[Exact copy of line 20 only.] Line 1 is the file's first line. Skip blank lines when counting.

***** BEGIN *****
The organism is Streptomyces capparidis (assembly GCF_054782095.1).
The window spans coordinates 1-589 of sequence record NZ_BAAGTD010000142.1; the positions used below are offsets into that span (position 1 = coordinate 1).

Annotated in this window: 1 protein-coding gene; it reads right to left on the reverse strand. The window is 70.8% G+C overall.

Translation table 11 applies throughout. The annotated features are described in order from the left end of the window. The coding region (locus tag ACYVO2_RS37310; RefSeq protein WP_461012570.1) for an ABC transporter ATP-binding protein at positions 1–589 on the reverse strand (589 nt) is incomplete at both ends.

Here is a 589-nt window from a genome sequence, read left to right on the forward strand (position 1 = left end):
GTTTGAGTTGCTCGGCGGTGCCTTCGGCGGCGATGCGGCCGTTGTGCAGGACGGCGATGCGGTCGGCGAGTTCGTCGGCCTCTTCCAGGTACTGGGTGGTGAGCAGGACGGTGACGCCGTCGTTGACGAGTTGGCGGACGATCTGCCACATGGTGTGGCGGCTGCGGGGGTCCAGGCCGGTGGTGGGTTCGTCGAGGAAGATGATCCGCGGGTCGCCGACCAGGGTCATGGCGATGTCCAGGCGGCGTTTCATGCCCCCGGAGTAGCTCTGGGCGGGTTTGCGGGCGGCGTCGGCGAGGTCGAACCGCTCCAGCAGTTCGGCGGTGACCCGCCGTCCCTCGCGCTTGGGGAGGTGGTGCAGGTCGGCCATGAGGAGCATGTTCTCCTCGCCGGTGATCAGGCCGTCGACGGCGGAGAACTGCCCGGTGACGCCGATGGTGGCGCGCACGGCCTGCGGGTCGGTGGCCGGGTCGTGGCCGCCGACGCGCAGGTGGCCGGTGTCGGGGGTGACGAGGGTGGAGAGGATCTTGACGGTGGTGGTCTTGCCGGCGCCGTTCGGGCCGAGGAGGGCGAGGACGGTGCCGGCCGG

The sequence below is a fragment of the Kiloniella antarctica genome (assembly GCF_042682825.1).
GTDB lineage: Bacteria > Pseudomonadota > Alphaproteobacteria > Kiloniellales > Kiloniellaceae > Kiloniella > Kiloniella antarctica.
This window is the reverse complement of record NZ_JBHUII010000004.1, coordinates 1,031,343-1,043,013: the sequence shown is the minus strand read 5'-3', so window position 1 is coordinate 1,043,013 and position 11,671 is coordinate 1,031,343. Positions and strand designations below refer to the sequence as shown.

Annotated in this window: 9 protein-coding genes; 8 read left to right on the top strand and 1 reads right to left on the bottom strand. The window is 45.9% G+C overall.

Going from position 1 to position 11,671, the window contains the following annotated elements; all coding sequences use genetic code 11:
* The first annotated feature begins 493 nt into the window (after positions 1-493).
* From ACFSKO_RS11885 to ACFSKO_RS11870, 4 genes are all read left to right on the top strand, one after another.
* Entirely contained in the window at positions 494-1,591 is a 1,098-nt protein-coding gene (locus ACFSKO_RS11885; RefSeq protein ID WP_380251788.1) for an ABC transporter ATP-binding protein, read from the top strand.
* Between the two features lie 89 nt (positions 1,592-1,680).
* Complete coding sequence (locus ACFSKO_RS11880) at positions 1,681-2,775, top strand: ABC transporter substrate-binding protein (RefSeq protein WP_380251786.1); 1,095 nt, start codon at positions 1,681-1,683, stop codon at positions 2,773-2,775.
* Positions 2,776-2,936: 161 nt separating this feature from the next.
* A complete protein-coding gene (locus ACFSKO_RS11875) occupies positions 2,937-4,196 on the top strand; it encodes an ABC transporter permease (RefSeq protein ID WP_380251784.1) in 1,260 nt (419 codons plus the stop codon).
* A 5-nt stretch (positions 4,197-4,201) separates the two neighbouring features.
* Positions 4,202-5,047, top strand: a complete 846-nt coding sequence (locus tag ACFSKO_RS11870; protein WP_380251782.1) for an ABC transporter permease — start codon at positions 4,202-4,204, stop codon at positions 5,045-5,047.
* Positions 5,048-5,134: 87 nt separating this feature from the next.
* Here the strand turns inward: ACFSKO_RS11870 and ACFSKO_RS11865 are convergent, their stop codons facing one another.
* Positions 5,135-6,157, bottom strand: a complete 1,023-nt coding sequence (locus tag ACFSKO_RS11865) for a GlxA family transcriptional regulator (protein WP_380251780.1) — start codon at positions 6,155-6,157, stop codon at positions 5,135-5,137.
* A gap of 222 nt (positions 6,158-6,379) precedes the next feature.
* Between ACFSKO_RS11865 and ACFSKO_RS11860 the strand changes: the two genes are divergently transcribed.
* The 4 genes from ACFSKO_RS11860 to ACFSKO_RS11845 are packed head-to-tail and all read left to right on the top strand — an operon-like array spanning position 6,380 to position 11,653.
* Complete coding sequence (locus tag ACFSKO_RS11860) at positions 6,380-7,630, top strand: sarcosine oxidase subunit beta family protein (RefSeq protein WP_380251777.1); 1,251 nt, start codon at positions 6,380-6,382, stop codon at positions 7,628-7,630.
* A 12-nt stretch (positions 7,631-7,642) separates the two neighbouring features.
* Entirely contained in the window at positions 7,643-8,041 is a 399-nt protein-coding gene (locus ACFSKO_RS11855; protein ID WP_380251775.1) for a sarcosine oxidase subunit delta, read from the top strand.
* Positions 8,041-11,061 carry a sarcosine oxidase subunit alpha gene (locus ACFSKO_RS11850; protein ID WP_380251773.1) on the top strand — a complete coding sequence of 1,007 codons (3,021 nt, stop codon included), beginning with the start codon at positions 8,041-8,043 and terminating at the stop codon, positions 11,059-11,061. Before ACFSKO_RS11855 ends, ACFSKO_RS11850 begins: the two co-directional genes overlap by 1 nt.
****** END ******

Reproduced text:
* Positions 4,202-5,047, top strand: a complete 846-nt coding sequence (locus tag ACFSKO_RS11870; protein WP_380251782.1) for an ABC transporter permease — start codon at positions 4,202-4,204, stop codon at positions 5,045-5,047.